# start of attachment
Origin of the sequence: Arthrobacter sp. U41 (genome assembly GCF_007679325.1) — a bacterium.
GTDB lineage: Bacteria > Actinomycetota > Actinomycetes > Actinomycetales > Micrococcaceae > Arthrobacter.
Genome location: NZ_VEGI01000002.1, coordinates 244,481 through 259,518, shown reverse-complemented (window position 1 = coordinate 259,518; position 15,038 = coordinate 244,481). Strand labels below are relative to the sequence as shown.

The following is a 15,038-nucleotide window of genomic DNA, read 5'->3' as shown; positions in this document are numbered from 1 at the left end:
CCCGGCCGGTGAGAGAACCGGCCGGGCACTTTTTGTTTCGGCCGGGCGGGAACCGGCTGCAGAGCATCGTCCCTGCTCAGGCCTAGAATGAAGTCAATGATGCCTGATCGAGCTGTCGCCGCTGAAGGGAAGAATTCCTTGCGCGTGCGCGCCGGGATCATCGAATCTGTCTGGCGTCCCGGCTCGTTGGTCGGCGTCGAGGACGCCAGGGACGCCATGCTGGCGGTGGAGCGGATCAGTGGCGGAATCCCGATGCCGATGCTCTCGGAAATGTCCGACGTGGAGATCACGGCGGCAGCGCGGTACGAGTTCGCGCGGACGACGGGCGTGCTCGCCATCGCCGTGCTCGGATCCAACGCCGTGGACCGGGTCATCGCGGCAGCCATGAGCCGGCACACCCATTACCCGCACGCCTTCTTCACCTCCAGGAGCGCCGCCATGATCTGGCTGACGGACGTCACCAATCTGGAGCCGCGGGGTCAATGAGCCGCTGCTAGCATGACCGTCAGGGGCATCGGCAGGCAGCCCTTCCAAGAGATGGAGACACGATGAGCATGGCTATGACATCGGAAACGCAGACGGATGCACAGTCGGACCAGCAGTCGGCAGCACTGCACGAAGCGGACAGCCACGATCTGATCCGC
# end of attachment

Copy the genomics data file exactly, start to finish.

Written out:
Origin of the sequence: Arthrobacter sp. U41 (genome assembly GCF_007679325.1) — a bacterium.
GTDB lineage: Bacteria > Actinomycetota > Actinomycetes > Actinomycetales > Micrococcaceae > Arthrobacter.
Genome location: NZ_VEGI01000002.1, coordinates 244,481 through 259,518, shown reverse-complemented (window position 1 = coordinate 259,518; position 15,038 = coordinate 244,481). Strand labels below are relative to the sequence as shown.

The following is a 15,038-nucleotide window of genomic DNA, read 5'->3' as shown; positions in this document are numbered from 1 at the left end:
CCCGGCCGGTGAGAGAACCGGCCGGGCACTTTTTGTTTCGGCCGGGCGGGAACCGGCTGCAGAGCATCGTCCCTGCTCAGGCCTAGAATGAAGTCAATGATGCCTGATCGAGCTGTCGCCGCTGAAGGGAAGAATTCCTTGCGCGTGCGCGCCGGGATCATCGAATCTGTCTGGCGTCCCGGCTCGTTGGTCGGCGTCGAGGACGCCAGGGACGCCATGCTGGCGGTGGAGCGGATCAGTGGCGGAATCCCGATGCCGATGCTCTCGGAAATGTCCGACGTGGAGATCACGGCGGCAGCGCGGTACGAGTTCGCGCGGACGACGGGCGTGCTCGCCATCGCCGTGCTCGGATCCAACGCCGTGGACCGGGTCATCGCGGCAGCCATGAGCCGGCACACCCATTACCCGCACGCCTTCTTCACCTCCAGGAGCGCCGCCATGATCTGGCTGACGGACGTCACCAATCTGGAGCCGCGGGGTCAATGAGCCGCTGCTAGCATGACCGTCAGGGGCATCGGCAGGCAGCCCTTCCAAGAGATGGAGACACGATGAGCATGGCTATGACATCGGAAACGCAGACGGATGCACAGTCGGACCAGCAGTCGGCAGCACTGCACGAAGCGGACAGCCACGATCTGATCCGC